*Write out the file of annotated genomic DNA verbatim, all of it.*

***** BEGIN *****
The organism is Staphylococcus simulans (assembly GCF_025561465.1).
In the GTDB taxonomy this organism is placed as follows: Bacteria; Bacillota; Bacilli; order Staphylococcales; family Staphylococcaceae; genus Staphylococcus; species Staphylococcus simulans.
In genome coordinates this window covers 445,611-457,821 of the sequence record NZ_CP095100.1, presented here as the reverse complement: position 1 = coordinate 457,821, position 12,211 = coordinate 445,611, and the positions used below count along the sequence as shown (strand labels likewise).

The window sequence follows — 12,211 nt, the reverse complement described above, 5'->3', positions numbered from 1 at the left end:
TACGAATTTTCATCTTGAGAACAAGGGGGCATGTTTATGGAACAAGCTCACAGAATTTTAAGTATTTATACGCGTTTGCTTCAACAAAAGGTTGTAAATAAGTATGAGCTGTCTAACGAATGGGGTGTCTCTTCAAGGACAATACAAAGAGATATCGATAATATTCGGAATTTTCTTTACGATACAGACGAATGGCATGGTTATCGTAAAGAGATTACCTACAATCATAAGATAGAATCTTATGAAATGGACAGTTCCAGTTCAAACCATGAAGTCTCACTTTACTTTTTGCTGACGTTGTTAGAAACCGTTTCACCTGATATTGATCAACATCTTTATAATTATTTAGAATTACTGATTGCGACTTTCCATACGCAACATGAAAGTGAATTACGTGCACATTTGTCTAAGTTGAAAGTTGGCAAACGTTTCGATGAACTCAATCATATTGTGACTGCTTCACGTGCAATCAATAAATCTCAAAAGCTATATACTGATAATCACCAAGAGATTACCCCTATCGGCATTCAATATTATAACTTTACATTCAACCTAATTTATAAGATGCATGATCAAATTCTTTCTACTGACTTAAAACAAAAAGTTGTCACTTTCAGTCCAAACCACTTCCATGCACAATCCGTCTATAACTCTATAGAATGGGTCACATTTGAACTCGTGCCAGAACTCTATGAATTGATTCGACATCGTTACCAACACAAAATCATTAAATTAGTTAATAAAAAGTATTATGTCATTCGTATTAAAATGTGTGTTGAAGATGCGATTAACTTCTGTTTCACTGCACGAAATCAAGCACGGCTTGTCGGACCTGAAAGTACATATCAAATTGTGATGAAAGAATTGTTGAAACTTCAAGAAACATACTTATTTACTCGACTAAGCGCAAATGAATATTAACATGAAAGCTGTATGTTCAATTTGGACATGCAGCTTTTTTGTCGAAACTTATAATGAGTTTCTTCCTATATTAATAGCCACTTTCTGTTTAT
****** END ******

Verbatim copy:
The organism is Staphylococcus simulans (assembly GCF_025561465.1).
In the GTDB taxonomy this organism is placed as follows: Bacteria; Bacillota; Bacilli; order Staphylococcales; family Staphylococcaceae; genus Staphylococcus; species Staphylococcus simulans.
In genome coordinates this window covers 445,611-457,821 of the sequence record NZ_CP095100.1, presented here as the reverse complement: position 1 = coordinate 457,821, position 12,211 = coordinate 445,611, and the positions used below count along the sequence as shown (strand labels likewise).

The window sequence follows — 12,211 nt, the reverse complement described above, 5'->3', positions numbered from 1 at the left end:
TACGAATTTTCATCTTGAGAACAAGGGGGCATGTTTATGGAACAAGCTCACAGAATTTTAAGTATTTATACGCGTTTGCTTCAACAAAAGGTTGTAAATAAGTATGAGCTGTCTAACGAATGGGGTGTCTCTTCAAGGACAATACAAAGAGATATCGATAATATTCGGAATTTTCTTTACGATACAGACGAATGGCATGGTTATCGTAAAGAGATTACCTACAATCATAAGATAGAATCTTATGAAATGGACAGTTCCAGTTCAAACCATGAAGTCTCACTTTACTTTTTGCTGACGTTGTTAGAAACCGTTTCACCTGATATTGATCAACATCTTTATAATTATTTAGAATTACTGATTGCGACTTTCCATACGCAACATGAAAGTGAATTACGTGCACATTTGTCTAAGTTGAAAGTTGGCAAACGTTTCGATGAACTCAATCATATTGTGACTGCTTCACGTGCAATCAATAAATCTCAAAAGCTATATACTGATAATCACCAAGAGATTACCCCTATCGGCATTCAATATTATAACTTTACATTCAACCTAATTTATAAGATGCATGATCAAATTCTTTCTACTGACTTAAAACAAAAAGTTGTCACTTTCAGTCCAAACCACTTCCATGCACAATCCGTCTATAACTCTATAGAATGGGTCACATTTGAACTCGTGCCAGAACTCTATGAATTGATTCGACATCGTTACCAACACAAAATCATTAAATTAGTTAATAAAAAGTATTATGTCATTCGTATTAAAATGTGTGTTGAAGATGCGATTAACTTCTGTTTCACTGCACGAAATCAAGCACGGCTTGTCGGACCTGAAAGTACATATCAAATTGTGATGAAAGAATTGTTGAAACTTCAAGAAACATACTTATTTACTCGACTAAGCGCAAATGAATATTAACATGAAAGCTGTATGTTCAATTTGGACATGCAGCTTTTTTGTCGAAACTTATAATGAGTTTCTTCCTATATTAATAGCCACTTTCTGTTTAT